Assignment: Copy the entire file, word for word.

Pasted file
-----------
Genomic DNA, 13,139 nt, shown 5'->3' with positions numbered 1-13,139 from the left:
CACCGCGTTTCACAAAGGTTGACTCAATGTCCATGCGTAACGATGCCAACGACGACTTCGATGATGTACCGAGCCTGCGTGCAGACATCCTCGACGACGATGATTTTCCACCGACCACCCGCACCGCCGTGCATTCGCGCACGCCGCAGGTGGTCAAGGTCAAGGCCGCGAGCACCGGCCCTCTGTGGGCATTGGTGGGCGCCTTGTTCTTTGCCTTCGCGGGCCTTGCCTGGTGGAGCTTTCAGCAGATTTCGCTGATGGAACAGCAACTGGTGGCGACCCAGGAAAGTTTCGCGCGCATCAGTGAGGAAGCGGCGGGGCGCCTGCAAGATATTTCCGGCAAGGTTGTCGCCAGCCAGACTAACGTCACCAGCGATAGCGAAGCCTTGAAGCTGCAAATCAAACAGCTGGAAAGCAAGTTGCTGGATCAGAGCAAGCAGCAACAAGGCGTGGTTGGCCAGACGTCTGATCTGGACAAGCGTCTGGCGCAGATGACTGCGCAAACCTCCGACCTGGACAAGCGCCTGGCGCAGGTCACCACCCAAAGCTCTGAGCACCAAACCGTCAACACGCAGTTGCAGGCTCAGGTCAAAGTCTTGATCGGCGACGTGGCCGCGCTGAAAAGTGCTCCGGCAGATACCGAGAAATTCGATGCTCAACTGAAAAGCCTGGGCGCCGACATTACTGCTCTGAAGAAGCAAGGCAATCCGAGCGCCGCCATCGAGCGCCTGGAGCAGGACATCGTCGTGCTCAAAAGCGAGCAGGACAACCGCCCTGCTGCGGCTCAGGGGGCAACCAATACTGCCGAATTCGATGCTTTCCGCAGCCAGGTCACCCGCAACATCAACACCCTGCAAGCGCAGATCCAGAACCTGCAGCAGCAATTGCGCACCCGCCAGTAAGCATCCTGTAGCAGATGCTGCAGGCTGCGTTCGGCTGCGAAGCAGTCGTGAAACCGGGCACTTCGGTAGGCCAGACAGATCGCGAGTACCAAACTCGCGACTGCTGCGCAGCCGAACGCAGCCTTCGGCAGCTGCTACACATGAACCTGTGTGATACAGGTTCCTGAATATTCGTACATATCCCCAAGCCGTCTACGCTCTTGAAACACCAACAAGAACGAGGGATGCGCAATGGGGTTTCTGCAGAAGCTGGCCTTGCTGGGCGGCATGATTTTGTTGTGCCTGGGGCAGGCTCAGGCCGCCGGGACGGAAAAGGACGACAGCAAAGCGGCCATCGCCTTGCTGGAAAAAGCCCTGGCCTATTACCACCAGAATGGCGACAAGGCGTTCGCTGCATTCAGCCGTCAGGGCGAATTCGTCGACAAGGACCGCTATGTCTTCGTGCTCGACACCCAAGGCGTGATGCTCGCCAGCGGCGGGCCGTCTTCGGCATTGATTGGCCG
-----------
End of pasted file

Genomic DNA, 13,139 nt, shown 5'->3' with positions numbered 1-13,139 from the left:
CACCGCGTTTCACAAAGGTTGACTCAATGTCCATGCGTAACGATGCCAACGACGACTTCGATGATGTACCGAGCCTGCGTGCAGACATCCTCGACGACGATGATTTTCCACCGACCACCCGCACCGCCGTGCATTCGCGCACGCCGCAGGTGGTCAAGGTCAAGGCCGCGAGCACCGGCCCTCTGTGGGCATTGGTGGGCGCCTTGTTCTTTGCCTTCGCGGGCCTTGCCTGGTGGAGCTTTCAGCAGATTTCGCTGATGGAACAGCAACTGGTGGCGACCCAGGAAAGTTTCGCGCGCATCAGTGAGGAAGCGGCGGGGCGCCTGCAAGATATTTCCGGCAAGGTTGTCGCCAGCCAGACTAACGTCACCAGCGATAGCGAAGCCTTGAAGCTGCAAATCAAACAGCTGGAAAGCAAGTTGCTGGATCAGAGCAAGCAGCAACAAGGCGTGGTTGGCCAGACGTCTGATCTGGACAAGCGTCTGGCGCAGATGACTGCGCAAACCTCCGACCTGGACAAGCGCCTGGCGCAGGTCACCACCCAAAGCTCTGAGCACCAAACCGTCAACACGCAGTTGCAGGCTCAGGTCAAAGTCTTGATCGGCGACGTGGCCGCGCTGAAAAGTGCTCCGGCAGATACCGAGAAATTCGATGCTCAACTGAAAAGCCTGGGCGCCGACATTACTGCTCTGAAGAAGCAAGGCAATCCGAGCGCCGCCATCGAGCGCCTGGAGCAGGACATCGTCGTGCTCAAAAGCGAGCAGGACAACCGCCCTGCTGCGGCTCAGGGGGCAACCAATACTGCCGAATTCGATGCTTTCCGCAGCCAGGTCACCCGCAACATCAACACCCTGCAAGCGCAGATCCAGAACCTGCAGCAGCAATTGCGCACCCGCCAGTAAGCATCCTGTAGCAGATGCTGCAGGCTGCGTTCGGCTGCGAAGCAGTCGTGAAACCGGGCACTTCGGTAGGCCAGACAGATCGCGAGTACCAAACTCGCGACTGCTGCGCAGCCGAACGCAGCCTTCGGCAGCTGCTACACATGAACCTGTGTGATACAGGTTCCTGAATATTCGTACATATCCCCAAGCCGTCTACGCTCTTGAAACACCAACAAGAACGAGGGATGCGCAATGGGGTTTCTGCAGAAGCTGGCCTTGCTGGGCGGCATGATTTTGTTGTGCCTGGGGCAGGCTCAGGCCGCCGGGACGGAAAAGGACGACAGCAAAGCGGCCATCGCCTTGCTGGAAAAAGCCCTGGCCTATTACCACCAGAATGGCGACAAGGCGTTCGCTGCATTCAGCCGTCAGGGCGAATTCGTCGACAAGGACCGCTATGTCTTCGTGCTCGACACCCAAGGCGTGATGCTCGCCAGCGGCGGGCCGTCTTCGGCATTGATTGGCCG